Monday, 4 January 2016

Exegesis: explaining what your project delivered

If you are completing a project for a client, what you are doing may not seem to fit a normal report structure. If that is the case, then taking an exegetical approach might help you make sense of the process.

The Oxford English dictionary defines an exegesis as an "expository discourse" (Exegesis Journal, 2013). An expository discourse is writing which "explains or describes a topic" and outlines a problem, the solution, provides supporting argument and some evaluation of the solutions provided - ie, your limitations and your future research sub-sections of your conclusions (LinguaLinks, 2004). 

An exegesis is an "academic text which accompanies a creative piece produced by a [...] researcher" (emphasis added; Krauth, 2011). Your 'creative piece' is whatever it is that you are putting together for your client: it might be a database, a contacts list, creating a communications strategy or developing a call-cycle policy and procedure. Your 'academic text' is your write up of the PROCESS you have taken to create that piece of work.

You do both of these things together as you undertake the work for the client: the project and the write up.

You detail the method, path, planning, decision-making, alternatives, options and choices that you have taken in creating the work for your client.

As you create your project, you are simultaneously writing up HOW you are managing your PROCESS. You record how you manage the project, what your process was for deciding what to do, how you made decisions, what alternatives you considered, what theory you  drew upon to help you to decide, how collaborative you were, what issues you found, and what you did about them.

You need to understand how all your choices work so that you are able to undertake the write up of what you worked through, the choices you made, and the consultation that took place through the course of your project.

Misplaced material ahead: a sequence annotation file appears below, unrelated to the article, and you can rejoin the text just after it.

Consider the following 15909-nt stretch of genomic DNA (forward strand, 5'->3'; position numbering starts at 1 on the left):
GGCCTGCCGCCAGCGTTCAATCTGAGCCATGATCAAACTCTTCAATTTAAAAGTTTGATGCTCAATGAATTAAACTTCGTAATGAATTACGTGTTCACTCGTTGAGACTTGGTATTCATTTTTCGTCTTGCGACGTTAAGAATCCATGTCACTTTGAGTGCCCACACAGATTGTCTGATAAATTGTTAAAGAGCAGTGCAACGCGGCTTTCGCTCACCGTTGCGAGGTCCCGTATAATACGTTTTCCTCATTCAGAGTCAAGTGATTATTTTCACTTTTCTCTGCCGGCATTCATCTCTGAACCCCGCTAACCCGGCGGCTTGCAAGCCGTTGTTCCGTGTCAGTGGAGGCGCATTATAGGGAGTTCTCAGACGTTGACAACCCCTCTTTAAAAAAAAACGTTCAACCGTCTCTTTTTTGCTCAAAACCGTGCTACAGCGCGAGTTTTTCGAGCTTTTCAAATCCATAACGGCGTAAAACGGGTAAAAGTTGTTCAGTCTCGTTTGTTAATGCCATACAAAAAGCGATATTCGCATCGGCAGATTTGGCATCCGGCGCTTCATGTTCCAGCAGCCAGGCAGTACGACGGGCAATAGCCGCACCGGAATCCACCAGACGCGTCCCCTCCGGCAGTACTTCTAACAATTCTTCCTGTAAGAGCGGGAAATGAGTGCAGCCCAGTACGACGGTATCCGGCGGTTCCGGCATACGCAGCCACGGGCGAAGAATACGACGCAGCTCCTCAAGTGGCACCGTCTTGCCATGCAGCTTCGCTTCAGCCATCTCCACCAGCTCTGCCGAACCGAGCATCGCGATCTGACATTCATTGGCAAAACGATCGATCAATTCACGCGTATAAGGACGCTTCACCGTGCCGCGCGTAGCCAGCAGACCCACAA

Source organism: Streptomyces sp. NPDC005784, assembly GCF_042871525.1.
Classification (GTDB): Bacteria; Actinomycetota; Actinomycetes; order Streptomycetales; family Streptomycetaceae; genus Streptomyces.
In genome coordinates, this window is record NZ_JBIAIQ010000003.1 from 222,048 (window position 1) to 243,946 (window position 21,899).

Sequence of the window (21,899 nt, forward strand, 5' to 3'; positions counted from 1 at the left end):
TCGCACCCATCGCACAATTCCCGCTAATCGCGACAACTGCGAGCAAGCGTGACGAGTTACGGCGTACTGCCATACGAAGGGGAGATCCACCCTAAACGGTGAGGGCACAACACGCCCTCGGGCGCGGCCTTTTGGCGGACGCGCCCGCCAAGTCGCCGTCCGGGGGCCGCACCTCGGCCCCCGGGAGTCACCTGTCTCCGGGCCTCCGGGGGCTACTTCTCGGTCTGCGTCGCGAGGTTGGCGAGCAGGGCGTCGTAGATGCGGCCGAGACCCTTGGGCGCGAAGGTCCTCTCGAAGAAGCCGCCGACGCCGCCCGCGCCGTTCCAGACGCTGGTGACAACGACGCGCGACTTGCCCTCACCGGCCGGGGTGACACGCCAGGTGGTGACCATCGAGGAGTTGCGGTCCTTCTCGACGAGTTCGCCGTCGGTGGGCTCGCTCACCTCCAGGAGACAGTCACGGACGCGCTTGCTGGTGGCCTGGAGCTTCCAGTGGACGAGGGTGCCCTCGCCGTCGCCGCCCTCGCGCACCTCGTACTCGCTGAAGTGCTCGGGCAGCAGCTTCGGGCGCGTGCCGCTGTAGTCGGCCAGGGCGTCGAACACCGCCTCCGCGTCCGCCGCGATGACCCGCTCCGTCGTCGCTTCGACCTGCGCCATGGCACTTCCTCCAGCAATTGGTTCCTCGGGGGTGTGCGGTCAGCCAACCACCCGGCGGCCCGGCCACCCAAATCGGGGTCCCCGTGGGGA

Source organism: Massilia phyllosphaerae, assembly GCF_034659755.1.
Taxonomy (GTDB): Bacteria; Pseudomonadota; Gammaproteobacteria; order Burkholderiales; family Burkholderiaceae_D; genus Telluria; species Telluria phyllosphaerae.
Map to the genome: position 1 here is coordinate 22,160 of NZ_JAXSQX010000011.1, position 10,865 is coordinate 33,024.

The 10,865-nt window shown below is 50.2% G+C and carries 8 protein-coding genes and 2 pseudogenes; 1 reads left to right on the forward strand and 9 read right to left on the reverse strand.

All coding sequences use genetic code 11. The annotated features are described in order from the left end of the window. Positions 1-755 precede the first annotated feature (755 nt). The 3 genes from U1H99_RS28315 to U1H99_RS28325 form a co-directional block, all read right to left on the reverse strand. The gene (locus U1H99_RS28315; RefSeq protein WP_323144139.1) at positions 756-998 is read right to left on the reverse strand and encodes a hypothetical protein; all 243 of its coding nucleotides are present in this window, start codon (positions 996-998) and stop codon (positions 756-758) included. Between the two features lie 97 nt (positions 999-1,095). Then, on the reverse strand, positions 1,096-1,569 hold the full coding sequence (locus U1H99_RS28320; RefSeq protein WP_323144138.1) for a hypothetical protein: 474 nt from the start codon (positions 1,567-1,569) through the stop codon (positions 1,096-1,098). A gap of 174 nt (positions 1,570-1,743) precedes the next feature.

1. The literature review forms the "why" of what you undertook.

    It also explains the choices that were made, and is what you can revisit the next time you undertake this project or revisit it for the client. It is the theory that can be switched out, changed or revisited. It should also draw on decision-making theory, planning theory, scheduling, project management, communication theory, control, measurement and monitoring theory, process theory, policy or procedural theory, quality management or HR theory. It will be up to you to find things to draw on to populate your literature review.

    In addition, you will need to scope out the company background, the industry sector, the location, nation and international environment for that, and related industries, and the backgrounds of any relevant major players in the sector. This is all secondary research, so belongs in your literature review.

  2. The methodology is written up on HOW you went about deciding what on your choices. You have the list of choices in your literature review, but how did you choose what you chose? How did you know when you had done 'enough'? Includes detailing all your limitations and assumptions for the project, as normal. You will more than likely include some theory in here on how you determined your method, which may or may not appear in your literature review (it might be enough to just mention this theory in your methodology).

  3. Then your findings are the detail of what you created and what you discovered for yourself while creating. You might include exploring your meeting minutes with your client, your expectation of times, scheduling, barriers within the organisation. Remember: primary data. Original data that you collect yourself.

  4. The discussion may well be fairly short, as you match your literature review theory to your findings, and talk about what is not yet done, and what the next steps need to be... whether you have met those targets that you set out to achieve.

  5. The conclusions are just wrapping your discussion up, summarising, not leaving any loose ends, and providing any project limitations (NB: only substantive MAJOR issues: your methodology will contain the fiddly little details) and future research is simply summary info from your discussion for those future staff who pick this project up and run with it after you do your final handover and report.

An exegesis is a useful way to record the thought-process and the choices you make.



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